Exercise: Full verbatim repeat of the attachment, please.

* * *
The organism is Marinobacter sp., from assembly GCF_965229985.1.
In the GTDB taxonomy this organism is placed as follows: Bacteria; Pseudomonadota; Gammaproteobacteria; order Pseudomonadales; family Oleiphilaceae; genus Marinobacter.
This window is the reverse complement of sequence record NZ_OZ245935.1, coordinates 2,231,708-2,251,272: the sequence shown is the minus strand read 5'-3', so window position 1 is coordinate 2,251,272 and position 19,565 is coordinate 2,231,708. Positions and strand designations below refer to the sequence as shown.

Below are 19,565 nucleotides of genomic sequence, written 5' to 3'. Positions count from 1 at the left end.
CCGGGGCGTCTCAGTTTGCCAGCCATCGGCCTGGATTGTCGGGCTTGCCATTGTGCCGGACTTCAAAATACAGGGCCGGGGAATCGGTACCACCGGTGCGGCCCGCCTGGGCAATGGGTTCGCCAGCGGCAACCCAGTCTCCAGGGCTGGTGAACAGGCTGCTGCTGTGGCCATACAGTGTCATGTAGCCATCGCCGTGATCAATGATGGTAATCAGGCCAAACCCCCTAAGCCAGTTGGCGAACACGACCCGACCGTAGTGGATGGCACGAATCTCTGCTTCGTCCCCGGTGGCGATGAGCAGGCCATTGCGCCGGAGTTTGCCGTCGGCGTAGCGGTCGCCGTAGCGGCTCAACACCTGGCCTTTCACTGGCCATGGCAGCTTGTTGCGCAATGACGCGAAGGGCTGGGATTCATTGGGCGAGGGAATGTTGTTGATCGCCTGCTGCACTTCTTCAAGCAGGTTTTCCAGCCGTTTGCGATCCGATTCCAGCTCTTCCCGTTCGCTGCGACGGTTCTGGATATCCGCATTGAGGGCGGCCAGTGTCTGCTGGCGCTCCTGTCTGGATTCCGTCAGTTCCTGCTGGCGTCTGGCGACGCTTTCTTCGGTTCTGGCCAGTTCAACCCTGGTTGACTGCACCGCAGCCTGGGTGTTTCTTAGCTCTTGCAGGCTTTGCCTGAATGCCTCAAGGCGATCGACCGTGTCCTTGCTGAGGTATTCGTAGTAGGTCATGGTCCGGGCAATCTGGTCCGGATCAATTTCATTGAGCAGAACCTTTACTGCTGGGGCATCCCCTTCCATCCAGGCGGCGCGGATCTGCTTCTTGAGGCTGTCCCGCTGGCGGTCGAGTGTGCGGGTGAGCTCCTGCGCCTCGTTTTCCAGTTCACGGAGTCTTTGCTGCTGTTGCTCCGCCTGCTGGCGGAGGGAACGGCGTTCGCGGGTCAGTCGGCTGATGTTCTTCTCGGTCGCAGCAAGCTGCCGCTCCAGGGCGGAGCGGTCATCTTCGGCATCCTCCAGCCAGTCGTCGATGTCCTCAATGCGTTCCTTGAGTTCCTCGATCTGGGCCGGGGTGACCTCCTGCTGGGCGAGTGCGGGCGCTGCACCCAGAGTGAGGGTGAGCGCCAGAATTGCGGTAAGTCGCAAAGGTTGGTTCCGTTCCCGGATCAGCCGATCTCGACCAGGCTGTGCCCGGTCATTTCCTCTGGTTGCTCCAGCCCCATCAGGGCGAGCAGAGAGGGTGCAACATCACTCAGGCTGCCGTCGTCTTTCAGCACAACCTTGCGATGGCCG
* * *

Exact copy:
The organism is Marinobacter sp., from assembly GCF_965229985.1.
In the GTDB taxonomy this organism is placed as follows: Bacteria; Pseudomonadota; Gammaproteobacteria; order Pseudomonadales; family Oleiphilaceae; genus Marinobacter.
This window is the reverse complement of sequence record NZ_OZ245935.1, coordinates 2,231,708-2,251,272: the sequence shown is the minus strand read 5'-3', so window position 1 is coordinate 2,251,272 and position 19,565 is coordinate 2,231,708. Positions and strand designations below refer to the sequence as shown.

Below are 19,565 nucleotides of genomic sequence, written 5' to 3'. Positions count from 1 at the left end.
CCGGGGCGTCTCAGTTTGCCAGCCATCGGCCTGGATTGTCGGGCTTGCCATTGTGCCGGACTTCAAAATACAGGGCCGGGGAATCGGTACCACCGGTGCGGCCCGCCTGGGCAATGGGTTCGCCAGCGGCAACCCAGTCTCCAGGGCTGGTGAACAGGCTGCTGCTGTGGCCATACAGTGTCATGTAGCCATCGCCGTGATCAATGATGGTAATCAGGCCAAACCCCCTAAGCCAGTTGGCGAACACGACCCGACCGTAGTGGATGGCACGAATCTCTGCTTCGTCCCCGGTGGCGATGAGCAGGCCATTGCGCCGGAGTTTGCCGTCGGCGTAGCGGTCGCCGTAGCGGCTCAACACCTGGCCTTTCACTGGCCATGGCAGCTTGTTGCGCAATGACGCGAAGGGCTGGGATTCATTGGGCGAGGGAATGTTGTTGATCGCCTGCTGCACTTCTTCAAGCAGGTTTTCCAGCCGTTTGCGATCCGATTCCAGCTCTTCCCGTTCGCTGCGACGGTTCTGGATATCCGCATTGAGGGCGGCCAGTGTCTGCTGGCGCTCCTGTCTGGATTCCGTCAGTTCCTGCTGGCGTCTGGCGACGCTTTCTTCGGTTCTGGCCAGTTCAACCCTGGTTGACTGCACCGCAGCCTGGGTGTTTCTTAGCTCTTGCAGGCTTTGCCTGAATGCCTCAAGGCGATCGACCGTGTCCTTGCTGAGGTATTCGTAGTAGGTCATGGTCCGGGCAATCTGGTCCGGATCAATTTCATTGAGCAGAACCTTTACTGCTGGGGCATCCCCTTCCATCCAGGCGGCGCGGATCTGCTTCTTGAGGCTGTCCCGCTGGCGGTCGAGTGTGCGGGTGAGCTCCTGCGCCTCGTTTTCCAGTTCACGGAGTCTTTGCTGCTGTTGCTCCGCCTGCTGGCGGAGGGAACGGCGTTCGCGGGTCAGTCGGCTGATGTTCTTCTCGGTCGCAGCAAGCTGCCGCTCCAGGGCGGAGCGGTCATCTTCGGCATCCTCCAGCCAGTCGTCGATGTCCTCAATGCGTTCCTTGAGTTCCTCGATCTGGGCCGGGGTGACCTCCTGCTGGGCGAGTGCGGGCGCTGCACCCAGAGTGAGGGTGAGCGCCAGAATTGCGGTAAGTCGCAAAGGTTGGTTCCGTTCCCGGATCAGCCGATCTCGACCAGGCTGTGCCCGGTCATTTCCTCTGGTTGCTCCAGCCCCATCAGGGCGAGCAGAGAGGGTGCAACATCACTCAGGCTGCCGTCGTCTTTCAGCACAACCTTGCGATGGCCG